Sharp: Country Dance Book

I love three-time dances, and I don't find them a problem (except when the caller doesn't tell us it's in three-time), but I know some dancers have difficulties with them.  Some people don't really believe that the figure-of-eight movement can be done in 4 bars (12 steps).  It's even harder for the first lady; as soon as she gets there she has to cast up again.  And I would like to add one more thing to her list of moves: I want the ones to make eye contact before they both cast up.  Some people will say: “Here he goes again — since he's been to the States he's always going on about this eye contact business”.  Well, to me it makes so much difference.  Are you here because you want to dance with other people or not?  If so, why can't you look at them.  The ones have done their individual solos for the first part of the dance — though you're still allowed to look at people as you go.  This is the point where they start working as a couple — and a quick glance to say “Here we go” makes all the difference.  It will also wake the man up if he's gone to sleep after his part, ladies.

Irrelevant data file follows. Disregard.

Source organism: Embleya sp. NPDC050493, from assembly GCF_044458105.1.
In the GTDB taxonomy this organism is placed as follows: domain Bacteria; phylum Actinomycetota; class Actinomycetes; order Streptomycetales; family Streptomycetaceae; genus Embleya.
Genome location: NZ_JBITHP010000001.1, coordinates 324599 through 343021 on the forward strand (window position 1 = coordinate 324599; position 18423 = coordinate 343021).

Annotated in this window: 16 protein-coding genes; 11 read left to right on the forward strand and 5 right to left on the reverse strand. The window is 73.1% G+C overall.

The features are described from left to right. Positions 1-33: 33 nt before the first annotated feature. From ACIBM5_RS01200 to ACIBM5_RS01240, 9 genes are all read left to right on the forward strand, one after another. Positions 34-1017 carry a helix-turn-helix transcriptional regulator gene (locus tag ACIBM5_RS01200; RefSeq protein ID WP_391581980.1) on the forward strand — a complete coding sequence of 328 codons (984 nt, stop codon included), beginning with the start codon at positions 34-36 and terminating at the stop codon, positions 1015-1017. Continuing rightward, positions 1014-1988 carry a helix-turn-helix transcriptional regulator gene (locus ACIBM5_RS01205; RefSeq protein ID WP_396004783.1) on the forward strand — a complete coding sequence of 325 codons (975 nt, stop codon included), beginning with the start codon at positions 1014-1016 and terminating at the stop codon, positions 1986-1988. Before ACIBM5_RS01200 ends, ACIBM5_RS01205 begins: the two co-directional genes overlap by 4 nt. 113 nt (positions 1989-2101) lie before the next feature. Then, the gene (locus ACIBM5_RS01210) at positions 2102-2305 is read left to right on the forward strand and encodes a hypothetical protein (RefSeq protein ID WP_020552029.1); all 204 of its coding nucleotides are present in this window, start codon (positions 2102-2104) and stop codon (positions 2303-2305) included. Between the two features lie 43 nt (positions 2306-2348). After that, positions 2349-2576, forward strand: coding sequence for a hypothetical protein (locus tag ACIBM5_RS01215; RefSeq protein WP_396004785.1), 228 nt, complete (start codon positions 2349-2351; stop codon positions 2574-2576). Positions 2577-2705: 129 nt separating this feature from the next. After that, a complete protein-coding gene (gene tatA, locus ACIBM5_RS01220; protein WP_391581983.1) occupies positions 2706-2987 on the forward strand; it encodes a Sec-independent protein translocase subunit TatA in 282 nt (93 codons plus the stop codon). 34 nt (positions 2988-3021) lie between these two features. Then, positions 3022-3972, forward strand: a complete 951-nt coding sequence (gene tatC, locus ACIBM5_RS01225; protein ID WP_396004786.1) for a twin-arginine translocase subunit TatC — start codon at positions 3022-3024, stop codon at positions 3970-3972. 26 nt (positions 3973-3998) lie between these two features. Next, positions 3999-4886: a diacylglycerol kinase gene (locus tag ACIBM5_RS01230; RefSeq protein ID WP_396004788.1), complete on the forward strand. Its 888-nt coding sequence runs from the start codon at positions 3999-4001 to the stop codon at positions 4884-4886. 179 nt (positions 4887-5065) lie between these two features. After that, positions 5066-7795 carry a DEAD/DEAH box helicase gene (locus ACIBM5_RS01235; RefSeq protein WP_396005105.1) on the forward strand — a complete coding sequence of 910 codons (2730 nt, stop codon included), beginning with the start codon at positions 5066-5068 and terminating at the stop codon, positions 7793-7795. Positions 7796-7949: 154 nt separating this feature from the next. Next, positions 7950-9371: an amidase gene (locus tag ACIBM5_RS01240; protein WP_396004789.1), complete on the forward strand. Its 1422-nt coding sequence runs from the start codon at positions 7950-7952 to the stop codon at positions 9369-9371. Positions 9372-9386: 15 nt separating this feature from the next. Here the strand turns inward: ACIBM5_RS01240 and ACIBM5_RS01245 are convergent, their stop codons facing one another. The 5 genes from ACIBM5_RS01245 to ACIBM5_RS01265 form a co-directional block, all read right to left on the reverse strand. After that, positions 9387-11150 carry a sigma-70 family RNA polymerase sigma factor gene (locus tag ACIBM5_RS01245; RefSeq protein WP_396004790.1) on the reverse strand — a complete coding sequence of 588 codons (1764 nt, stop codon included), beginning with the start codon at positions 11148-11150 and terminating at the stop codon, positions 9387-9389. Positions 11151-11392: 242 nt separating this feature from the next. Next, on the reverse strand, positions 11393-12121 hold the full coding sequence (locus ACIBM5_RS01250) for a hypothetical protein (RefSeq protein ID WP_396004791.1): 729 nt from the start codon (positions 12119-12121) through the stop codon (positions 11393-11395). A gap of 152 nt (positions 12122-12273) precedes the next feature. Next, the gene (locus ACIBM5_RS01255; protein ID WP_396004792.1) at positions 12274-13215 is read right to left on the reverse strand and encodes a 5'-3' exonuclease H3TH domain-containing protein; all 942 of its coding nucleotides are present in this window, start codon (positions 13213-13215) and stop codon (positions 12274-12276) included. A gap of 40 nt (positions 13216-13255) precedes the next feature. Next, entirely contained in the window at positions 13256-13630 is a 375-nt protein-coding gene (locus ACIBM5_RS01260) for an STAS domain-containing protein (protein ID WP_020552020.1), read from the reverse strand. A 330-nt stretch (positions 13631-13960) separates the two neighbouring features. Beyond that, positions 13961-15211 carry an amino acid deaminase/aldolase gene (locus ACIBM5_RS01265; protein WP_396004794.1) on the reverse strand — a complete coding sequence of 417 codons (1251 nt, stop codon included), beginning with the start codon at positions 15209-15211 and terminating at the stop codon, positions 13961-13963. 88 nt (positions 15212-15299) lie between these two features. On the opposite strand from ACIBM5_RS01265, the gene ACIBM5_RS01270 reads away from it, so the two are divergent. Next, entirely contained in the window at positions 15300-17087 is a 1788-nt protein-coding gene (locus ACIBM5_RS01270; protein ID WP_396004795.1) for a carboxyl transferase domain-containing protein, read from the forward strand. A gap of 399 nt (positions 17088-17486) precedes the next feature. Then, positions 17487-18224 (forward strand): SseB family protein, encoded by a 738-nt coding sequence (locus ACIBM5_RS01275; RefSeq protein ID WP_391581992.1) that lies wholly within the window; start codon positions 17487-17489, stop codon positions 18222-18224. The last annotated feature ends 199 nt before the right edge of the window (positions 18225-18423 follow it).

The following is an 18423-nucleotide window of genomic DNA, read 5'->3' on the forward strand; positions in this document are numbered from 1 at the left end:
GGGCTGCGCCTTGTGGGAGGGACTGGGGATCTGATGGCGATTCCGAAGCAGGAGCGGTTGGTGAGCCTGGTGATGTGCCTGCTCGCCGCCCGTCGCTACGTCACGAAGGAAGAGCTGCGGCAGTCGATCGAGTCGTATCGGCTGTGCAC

This is a busy dance — there's no spare music at all.  But if you're a “good” dancer, surely you shouldn't need spare music.

The Chamberlain Election

Matthew Welch, 1767

Tom Cook has converted this from a longways triple minor to a three couple set dance, by having the threes and twos follow the ones as they cast up, giving a reverse progression.  The problem with this dance is the dramatic difference in timing between the first half, done to a one-two-three-hop, and the second half, done to a slow walk.  A lot of people can't come to terms with it, even when I tell them repeatedly how slow it is.  They are surprised at how fast the cross and cast sequence is, but they seem more prepared to believe that.  Surely if you're a good dancer you can instantly change your speed to suit the mood of the dance; it loses the whole point if you rush into the allemandes and have to turn twice round as if in an early version of “Nottingham Swing” to use up all the music.  And the timing of the final solo for the ones can also catch people out; it takes some skill to make this convincing, and give the feeling that the first man really is leading his partner back into the set.